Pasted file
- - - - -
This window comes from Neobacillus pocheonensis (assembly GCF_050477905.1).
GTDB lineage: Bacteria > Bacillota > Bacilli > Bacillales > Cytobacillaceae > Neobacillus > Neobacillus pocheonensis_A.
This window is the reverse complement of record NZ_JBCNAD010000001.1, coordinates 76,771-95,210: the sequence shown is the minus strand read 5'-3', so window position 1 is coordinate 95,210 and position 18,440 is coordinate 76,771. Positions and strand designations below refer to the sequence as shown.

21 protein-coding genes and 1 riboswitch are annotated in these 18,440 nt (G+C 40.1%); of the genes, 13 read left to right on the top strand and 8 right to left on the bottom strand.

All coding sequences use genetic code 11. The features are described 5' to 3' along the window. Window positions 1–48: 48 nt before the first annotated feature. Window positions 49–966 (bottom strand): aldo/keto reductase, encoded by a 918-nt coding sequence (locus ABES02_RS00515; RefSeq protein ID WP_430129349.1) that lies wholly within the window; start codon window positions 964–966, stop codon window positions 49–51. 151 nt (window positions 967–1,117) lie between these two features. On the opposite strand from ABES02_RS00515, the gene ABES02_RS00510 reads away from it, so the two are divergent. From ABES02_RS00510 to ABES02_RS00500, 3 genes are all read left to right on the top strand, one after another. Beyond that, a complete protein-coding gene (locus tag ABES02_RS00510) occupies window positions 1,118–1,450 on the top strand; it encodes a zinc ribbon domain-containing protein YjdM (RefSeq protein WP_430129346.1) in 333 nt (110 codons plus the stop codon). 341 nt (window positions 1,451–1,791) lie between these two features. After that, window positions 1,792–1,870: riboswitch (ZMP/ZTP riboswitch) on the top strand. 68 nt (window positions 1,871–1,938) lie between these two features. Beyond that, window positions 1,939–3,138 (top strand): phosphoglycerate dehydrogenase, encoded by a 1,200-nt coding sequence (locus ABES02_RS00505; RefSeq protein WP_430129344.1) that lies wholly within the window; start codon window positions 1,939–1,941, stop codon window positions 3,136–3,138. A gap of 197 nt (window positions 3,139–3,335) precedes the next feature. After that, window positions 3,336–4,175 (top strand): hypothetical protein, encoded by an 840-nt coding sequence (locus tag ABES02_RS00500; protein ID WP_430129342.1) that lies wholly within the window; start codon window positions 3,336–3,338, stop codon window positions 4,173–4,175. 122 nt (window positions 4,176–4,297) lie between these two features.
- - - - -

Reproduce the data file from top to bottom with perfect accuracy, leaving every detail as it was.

This window comes from Neobacillus pocheonensis (assembly GCF_050477905.1).
GTDB lineage: Bacteria > Bacillota > Bacilli > Bacillales > Cytobacillaceae > Neobacillus > Neobacillus pocheonensis_A.
This window is the reverse complement of record NZ_JBCNAD010000001.1, coordinates 76,771-95,210: the sequence shown is the minus strand read 5'-3', so window position 1 is coordinate 95,210 and position 18,440 is coordinate 76,771. Positions and strand designations below refer to the sequence as shown.

21 protein-coding genes and 1 riboswitch are annotated in these 18,440 nt (G+C 40.1%); of the genes, 13 read left to right on the top strand and 8 right to left on the bottom strand.

All coding sequences use genetic code 11. The features are described 5' to 3' along the window. Window positions 1–48: 48 nt before the first annotated feature. Window positions 49–966 (bottom strand): aldo/keto reductase, encoded by a 918-nt coding sequence (locus ABES02_RS00515; RefSeq protein ID WP_430129349.1) that lies wholly within the window; start codon window positions 964–966, stop codon window positions 49–51. 151 nt (window positions 967–1,117) lie between these two features. On the opposite strand from ABES02_RS00515, the gene ABES02_RS00510 reads away from it, so the two are divergent. From ABES02_RS00510 to ABES02_RS00500, 3 genes are all read left to right on the top strand, one after another. Beyond that, a complete protein-coding gene (locus tag ABES02_RS00510) occupies window positions 1,118–1,450 on the top strand; it encodes a zinc ribbon domain-containing protein YjdM (RefSeq protein WP_430129346.1) in 333 nt (110 codons plus the stop codon). 341 nt (window positions 1,451–1,791) lie between these two features. After that, window positions 1,792–1,870: riboswitch (ZMP/ZTP riboswitch) on the top strand. 68 nt (window positions 1,871–1,938) lie between these two features. Beyond that, window positions 1,939–3,138 (top strand): phosphoglycerate dehydrogenase, encoded by a 1,200-nt coding sequence (locus ABES02_RS00505; RefSeq protein WP_430129344.1) that lies wholly within the window; start codon window positions 1,939–1,941, stop codon window positions 3,136–3,138. A gap of 197 nt (window positions 3,139–3,335) precedes the next feature. After that, window positions 3,336–4,175 (top strand): hypothetical protein, encoded by an 840-nt coding sequence (locus tag ABES02_RS00500; protein ID WP_430129342.1) that lies wholly within the window; start codon window positions 3,336–3,338, stop codon window positions 4,173–4,175. 122 nt (window positions 4,176–4,297) lie between these two features.